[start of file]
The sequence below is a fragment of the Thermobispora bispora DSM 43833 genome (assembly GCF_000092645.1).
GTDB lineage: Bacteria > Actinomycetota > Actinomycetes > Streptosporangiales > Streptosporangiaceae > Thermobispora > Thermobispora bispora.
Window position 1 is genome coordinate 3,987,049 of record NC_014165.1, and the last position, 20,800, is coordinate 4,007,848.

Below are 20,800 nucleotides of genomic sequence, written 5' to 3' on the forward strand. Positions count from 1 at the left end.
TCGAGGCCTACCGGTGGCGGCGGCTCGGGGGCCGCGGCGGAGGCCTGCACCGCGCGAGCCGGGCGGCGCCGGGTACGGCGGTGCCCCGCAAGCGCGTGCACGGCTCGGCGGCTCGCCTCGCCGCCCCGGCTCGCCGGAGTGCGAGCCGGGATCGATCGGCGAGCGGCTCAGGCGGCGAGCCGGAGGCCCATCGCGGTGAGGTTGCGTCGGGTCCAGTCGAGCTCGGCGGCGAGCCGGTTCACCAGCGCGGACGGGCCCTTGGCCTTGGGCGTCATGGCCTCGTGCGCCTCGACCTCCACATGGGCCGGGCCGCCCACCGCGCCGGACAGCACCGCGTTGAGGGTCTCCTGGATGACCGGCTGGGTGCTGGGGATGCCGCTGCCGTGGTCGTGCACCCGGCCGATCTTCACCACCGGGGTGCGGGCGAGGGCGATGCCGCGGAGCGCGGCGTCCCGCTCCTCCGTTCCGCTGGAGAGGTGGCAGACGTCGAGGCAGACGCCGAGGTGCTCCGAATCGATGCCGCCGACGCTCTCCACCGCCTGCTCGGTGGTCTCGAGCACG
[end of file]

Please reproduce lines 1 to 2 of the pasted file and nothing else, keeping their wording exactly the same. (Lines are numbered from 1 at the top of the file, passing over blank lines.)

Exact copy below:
The sequence below is a fragment of the Thermobispora bispora DSM 43833 genome (assembly GCF_000092645.1).
GTDB lineage: Bacteria > Actinomycetota > Actinomycetes > Streptosporangiales > Streptosporangiaceae > Thermobispora > Thermobispora bispora.